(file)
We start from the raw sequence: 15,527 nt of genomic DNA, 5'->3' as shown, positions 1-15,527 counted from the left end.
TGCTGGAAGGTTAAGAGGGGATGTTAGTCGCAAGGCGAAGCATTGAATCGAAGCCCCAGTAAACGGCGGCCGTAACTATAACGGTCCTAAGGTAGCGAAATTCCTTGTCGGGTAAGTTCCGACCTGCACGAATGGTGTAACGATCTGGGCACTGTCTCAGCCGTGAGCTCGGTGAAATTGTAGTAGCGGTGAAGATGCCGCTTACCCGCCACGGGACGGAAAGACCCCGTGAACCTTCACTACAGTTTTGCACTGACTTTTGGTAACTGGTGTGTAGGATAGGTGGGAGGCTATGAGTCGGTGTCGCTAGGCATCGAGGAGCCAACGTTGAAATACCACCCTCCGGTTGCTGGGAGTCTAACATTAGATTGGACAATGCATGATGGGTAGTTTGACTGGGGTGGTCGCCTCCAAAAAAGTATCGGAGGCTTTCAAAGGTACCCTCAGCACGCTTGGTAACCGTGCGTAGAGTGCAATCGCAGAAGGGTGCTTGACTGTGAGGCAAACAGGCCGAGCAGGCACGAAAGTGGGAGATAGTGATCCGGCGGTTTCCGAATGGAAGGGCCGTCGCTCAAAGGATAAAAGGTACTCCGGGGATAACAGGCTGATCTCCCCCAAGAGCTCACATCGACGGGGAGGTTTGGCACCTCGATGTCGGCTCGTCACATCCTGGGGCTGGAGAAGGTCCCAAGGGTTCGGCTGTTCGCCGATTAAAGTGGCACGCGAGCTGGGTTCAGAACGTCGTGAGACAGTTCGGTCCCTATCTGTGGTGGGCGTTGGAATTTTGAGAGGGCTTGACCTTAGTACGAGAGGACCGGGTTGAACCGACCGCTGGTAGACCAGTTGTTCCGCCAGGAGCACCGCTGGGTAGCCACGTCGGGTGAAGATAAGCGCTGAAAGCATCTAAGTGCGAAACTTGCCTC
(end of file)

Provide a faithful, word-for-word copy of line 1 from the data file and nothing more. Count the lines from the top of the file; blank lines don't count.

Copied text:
We start from the raw sequence: 15,527 nt of genomic DNA, 5'->3' as shown, positions 1-15,527 counted from the left end.